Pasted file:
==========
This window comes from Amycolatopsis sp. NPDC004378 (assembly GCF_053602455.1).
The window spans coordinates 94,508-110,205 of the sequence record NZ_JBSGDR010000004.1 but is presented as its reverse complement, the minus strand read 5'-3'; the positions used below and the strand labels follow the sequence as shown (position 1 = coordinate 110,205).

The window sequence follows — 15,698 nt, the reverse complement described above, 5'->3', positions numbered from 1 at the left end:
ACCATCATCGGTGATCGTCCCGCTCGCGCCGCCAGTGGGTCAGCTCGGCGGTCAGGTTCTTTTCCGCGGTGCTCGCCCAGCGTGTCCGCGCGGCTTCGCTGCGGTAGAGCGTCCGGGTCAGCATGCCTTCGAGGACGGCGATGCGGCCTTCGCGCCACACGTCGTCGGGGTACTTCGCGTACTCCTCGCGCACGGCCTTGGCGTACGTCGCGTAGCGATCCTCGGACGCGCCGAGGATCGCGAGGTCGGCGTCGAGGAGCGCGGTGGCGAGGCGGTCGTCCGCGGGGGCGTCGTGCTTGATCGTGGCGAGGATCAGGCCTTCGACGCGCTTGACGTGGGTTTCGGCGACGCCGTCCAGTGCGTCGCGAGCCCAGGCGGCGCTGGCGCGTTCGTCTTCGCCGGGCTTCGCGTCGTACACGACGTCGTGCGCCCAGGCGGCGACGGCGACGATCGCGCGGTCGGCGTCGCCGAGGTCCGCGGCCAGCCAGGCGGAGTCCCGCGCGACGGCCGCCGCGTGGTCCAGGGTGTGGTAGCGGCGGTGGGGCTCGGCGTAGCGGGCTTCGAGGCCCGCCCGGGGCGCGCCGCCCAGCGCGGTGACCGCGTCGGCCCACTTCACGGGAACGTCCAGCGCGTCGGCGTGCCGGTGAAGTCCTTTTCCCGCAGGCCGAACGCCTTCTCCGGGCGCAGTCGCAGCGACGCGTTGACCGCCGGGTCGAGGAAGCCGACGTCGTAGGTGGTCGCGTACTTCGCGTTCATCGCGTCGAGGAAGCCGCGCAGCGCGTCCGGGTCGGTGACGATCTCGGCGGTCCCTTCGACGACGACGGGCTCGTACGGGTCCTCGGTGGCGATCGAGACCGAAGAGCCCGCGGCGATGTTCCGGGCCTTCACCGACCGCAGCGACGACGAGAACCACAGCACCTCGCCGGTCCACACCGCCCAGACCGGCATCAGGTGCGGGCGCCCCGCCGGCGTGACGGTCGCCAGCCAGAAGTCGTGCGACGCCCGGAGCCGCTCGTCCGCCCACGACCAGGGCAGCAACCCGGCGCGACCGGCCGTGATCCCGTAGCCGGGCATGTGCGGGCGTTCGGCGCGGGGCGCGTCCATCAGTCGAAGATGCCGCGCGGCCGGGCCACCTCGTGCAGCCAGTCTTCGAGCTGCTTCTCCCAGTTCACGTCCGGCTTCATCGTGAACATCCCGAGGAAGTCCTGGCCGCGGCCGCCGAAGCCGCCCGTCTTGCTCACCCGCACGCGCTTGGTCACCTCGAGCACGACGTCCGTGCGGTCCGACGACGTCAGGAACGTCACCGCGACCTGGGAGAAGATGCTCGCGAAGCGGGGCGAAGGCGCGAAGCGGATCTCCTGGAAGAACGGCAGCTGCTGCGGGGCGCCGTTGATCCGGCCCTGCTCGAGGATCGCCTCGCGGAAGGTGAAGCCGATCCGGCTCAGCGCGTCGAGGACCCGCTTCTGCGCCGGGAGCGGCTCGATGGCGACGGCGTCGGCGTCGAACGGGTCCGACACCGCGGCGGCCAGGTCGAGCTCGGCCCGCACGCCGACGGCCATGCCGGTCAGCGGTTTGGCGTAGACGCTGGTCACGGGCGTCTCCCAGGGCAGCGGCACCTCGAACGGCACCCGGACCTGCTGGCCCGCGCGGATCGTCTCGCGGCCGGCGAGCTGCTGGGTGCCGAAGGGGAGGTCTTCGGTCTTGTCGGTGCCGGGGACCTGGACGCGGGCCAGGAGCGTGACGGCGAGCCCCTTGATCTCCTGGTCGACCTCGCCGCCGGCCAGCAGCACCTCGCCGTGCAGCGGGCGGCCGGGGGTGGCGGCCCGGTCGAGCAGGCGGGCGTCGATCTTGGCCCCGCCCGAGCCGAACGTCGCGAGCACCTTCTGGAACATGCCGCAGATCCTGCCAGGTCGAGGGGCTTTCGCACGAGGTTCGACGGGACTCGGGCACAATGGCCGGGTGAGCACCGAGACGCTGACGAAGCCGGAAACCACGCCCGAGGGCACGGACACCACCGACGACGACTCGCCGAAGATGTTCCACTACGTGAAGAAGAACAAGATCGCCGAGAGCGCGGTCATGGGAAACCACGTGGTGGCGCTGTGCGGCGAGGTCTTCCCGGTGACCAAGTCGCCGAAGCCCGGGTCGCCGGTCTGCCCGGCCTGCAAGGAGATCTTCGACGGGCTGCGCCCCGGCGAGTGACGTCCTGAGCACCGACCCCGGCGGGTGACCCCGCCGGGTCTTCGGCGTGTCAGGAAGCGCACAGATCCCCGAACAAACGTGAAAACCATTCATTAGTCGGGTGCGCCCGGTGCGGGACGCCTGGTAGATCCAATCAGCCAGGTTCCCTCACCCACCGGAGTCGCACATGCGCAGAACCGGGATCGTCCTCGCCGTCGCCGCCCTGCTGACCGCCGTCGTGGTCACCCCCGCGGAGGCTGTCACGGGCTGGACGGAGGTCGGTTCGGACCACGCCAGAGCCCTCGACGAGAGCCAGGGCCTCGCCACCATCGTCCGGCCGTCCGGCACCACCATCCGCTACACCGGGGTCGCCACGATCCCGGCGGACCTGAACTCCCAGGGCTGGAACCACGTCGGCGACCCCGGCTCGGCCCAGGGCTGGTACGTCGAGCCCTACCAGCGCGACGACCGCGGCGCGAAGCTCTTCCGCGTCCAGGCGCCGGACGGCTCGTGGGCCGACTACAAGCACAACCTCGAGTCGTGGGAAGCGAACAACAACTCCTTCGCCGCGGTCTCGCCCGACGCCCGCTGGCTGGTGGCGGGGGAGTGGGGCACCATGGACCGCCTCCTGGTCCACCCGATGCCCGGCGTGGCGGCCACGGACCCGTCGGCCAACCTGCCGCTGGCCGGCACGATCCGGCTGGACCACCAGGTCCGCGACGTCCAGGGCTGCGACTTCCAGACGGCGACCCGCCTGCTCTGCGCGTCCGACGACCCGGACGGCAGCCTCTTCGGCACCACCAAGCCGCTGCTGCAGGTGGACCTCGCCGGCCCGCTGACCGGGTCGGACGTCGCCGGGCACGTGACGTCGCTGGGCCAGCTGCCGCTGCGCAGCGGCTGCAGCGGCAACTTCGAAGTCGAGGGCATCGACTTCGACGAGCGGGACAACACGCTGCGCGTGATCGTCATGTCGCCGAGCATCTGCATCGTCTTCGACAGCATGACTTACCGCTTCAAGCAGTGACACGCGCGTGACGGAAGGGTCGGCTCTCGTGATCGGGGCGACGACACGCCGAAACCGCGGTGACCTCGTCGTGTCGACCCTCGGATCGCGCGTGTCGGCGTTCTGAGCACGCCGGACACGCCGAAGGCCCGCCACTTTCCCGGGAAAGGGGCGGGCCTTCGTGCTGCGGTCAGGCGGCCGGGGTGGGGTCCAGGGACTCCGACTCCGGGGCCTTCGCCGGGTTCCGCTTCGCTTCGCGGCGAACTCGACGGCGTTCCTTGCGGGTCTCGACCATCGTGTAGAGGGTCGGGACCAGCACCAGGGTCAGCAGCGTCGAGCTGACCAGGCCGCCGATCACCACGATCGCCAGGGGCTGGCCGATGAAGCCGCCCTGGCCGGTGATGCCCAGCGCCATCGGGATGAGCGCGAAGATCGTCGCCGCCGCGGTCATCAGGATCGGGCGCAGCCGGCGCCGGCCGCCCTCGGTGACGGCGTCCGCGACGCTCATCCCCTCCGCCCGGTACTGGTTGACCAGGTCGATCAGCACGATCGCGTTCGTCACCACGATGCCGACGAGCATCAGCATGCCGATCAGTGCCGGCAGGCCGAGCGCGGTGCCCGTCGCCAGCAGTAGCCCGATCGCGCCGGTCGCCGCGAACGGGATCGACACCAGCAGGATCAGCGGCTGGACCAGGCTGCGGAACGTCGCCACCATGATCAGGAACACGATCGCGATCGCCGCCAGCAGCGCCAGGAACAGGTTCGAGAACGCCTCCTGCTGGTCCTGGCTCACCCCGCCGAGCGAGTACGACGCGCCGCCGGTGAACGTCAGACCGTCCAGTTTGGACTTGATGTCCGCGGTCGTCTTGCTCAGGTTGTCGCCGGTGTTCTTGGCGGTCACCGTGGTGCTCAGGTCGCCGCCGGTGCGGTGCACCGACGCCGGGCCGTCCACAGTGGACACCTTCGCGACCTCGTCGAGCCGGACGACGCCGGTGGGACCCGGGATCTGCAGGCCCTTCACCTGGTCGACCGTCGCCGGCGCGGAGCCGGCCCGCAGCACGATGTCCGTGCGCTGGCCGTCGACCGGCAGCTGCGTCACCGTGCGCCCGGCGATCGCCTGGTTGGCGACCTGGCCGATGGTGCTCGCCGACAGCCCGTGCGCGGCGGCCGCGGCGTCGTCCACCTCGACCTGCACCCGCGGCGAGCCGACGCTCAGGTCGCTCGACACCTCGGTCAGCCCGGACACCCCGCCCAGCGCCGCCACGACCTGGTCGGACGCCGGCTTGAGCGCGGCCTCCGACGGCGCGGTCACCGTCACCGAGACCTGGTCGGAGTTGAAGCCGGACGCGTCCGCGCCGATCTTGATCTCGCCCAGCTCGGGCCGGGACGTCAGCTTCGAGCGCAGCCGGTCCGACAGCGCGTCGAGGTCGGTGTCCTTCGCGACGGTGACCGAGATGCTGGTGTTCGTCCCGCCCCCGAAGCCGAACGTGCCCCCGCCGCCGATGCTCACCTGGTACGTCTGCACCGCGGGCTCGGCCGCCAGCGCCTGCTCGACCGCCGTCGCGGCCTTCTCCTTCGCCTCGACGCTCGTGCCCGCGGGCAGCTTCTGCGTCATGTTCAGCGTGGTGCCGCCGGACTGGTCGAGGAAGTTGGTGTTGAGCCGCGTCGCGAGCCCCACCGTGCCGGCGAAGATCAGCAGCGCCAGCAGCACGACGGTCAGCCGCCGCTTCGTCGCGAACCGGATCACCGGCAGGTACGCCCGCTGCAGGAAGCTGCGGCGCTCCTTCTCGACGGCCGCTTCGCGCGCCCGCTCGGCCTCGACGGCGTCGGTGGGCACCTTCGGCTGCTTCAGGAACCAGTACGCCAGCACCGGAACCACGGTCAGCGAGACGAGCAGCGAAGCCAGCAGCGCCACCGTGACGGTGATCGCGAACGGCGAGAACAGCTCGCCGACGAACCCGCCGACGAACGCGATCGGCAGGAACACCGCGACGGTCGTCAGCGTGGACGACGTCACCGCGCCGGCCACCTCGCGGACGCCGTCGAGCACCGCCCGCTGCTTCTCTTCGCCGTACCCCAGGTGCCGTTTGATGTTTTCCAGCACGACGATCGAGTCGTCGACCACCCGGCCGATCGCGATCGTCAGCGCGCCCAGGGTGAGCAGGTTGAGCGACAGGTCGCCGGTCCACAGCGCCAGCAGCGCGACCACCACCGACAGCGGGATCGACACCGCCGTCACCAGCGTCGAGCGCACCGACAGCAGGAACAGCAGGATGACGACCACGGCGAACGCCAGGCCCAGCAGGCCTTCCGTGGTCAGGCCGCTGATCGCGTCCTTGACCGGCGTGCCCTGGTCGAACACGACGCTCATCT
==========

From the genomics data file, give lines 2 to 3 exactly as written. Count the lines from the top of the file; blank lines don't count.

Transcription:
The window spans coordinates 94,508-110,205 of the sequence record NZ_JBSGDR010000004.1 but is presented as its reverse complement, the minus strand read 5'-3'; the positions used below and the strand labels follow the sequence as shown (position 1 = coordinate 110,205).

The window sequence follows — 15,698 nt, the reverse complement described above, 5'->3', positions numbered from 1 at the left end: